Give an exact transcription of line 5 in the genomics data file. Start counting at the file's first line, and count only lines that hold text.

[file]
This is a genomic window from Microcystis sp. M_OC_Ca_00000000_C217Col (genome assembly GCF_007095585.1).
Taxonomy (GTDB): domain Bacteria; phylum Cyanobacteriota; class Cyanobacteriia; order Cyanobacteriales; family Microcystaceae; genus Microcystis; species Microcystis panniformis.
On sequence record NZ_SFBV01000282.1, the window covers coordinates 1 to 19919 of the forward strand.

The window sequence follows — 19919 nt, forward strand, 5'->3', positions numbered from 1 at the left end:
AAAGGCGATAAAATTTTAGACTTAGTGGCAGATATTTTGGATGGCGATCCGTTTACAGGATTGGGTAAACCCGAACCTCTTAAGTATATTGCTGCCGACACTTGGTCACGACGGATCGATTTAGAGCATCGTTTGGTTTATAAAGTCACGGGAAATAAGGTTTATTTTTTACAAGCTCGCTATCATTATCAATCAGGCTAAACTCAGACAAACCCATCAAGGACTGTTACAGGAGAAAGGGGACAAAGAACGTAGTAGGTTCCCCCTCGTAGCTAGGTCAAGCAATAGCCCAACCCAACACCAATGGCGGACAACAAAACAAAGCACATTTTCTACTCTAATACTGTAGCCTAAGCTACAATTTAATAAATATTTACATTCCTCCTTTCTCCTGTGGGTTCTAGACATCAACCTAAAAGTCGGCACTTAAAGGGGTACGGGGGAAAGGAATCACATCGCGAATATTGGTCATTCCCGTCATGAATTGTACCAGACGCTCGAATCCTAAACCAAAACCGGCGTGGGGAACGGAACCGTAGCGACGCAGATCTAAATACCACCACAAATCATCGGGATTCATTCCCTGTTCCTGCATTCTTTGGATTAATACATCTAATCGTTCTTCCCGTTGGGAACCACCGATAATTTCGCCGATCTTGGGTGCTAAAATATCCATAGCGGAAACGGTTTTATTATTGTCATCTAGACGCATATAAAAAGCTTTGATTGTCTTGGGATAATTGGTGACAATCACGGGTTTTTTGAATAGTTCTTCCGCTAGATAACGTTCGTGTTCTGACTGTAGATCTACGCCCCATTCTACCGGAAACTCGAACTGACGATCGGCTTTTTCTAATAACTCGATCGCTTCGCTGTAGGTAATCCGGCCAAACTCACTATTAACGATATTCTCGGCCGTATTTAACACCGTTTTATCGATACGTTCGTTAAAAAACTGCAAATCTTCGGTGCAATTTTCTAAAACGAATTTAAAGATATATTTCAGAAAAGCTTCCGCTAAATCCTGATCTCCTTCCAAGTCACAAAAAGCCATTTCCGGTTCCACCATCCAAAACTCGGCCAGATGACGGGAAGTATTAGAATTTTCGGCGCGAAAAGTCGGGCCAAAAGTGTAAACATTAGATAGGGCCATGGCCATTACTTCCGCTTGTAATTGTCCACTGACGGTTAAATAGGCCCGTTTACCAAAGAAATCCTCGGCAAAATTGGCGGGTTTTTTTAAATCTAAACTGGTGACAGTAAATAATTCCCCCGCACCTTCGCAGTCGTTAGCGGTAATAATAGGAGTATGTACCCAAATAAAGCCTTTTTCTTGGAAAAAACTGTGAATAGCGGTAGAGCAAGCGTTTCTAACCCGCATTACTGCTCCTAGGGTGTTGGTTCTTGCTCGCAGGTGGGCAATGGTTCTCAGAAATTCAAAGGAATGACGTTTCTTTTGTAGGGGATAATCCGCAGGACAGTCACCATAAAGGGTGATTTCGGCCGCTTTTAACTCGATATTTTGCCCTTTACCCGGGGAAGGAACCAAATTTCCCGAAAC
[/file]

AAAGGCGATAAAATTTTAGACTTAGTGGCAGATATTTTGGATGGCGATCCGTTTACAGGATTGGGTAAACCCGAACCTCTTAAGTATATTGCTGCCGACACTTGGTCACGACGGATCGATTTAGAGCATCGTTTGGTTTATAAAGTCACGGGAAATAAGGTTTATTTTTTACAAGCTCGCTATCATTATCAATCAGGCTAAACTCAGACAAACCCATCAAGGACTGTTACAGGAGAAAGGGGACAAAGAACGTAGTAGGTTCCCCCTCGTAGCTAGGTCAAGCAATAGCCCAACCCAACACCAATGGCGGACAACAAAACAAAGCACATTTTCTACTCTAATACTGTAGCCTAAGCTACAATTTAATAAATATTTACATTCCTCCTTTCTCCTGTGGGTTCTAGACATCAACCTAAAAGTCGGCACTTAAAGGGGTACGGGGGAAAGGAATCACATCGCGAATATTGGTCATTCCCGTCATGAATTGTACCAGACGCTCGAATCCTAAACCAAAACCGGCGTGGGGAACGGAACCGTAGCGACGCAGATCTAAATACCACCACAAATCATCGGGATTCATTCCCTGTTCCTGCATTCTTTGGATTAATACATCTAATCGTTCTTCCCGTTGGGAACCACCGATAATTTCGCCGATCTTGGGTGCTAAAATATCCATAGCGGAAACGGTTTTATTATTGTCATCTAGACGCATATAAAAAGCTTTGATTGTCTTGGGATAATTGGTGACAATCACGGGTTTTTTGAATAGTTCTTCCGCTAGATAACGTTCGTGTTCTGACTGTAGATCTACGCCCCATTCTACCGGAAACTCGAACTGACGATCGGCTTTTTCTAATAACTCGATCGCTTCGCTGTAGGTAATCCGGCCAAACTCACTATTAACGATATTCTCGGCCGTATTTAACACCGTTTTATCGATACGTTCGTTAAAAAACTGCAAATCTTCGGTGCAATTTTCTAAAACGAATTTAAAGATATATTTCAGAAAAGCTTCCGCTAAATCCTGATCTCCTTCCAAGTCACAAAAAGCCATTTCCGGTTCCACCATCCAAAACTCGGCCAGATGACGGGAAGTATTAGAATTTTCGGCGCGAAAAGTCGGGCCAAAAGTGTAAACATTAGATAGGGCCATGGCCATTACTTCCGCTTGTAATTGTCCACTGACGGTTAAATAGGCCCGTTTACCAAAGAAATCCTCGGCAAAATTGGCGGGTTTTTTTAAATCTAAACTGGTGACAGTAAATAATTCCCCCGCACCTTCGCAGTCGTTAGCGGTAATAATAGGAGTATGTACCCAAATAAAGCCTTTTTCTTGGAAAAAACTGTGAATAGCGGTAGAGCAAGCGTTTCTAACCCGCATTACTGCTCCTAGGGTGTTGGTTCTTGCTCGCAGGTGGGCAATGGTTCTCAGAAATTCAAAGGAATGACGTTTCTTTTGTAGGGGATAATCCGCAGGACAGTCACCATAAAGGGTGATTTCGGCCGCTTTTAACTCGATATTTTGCCCTTTACCCGGGGAAGGAACCAAATTTCCCGAAAC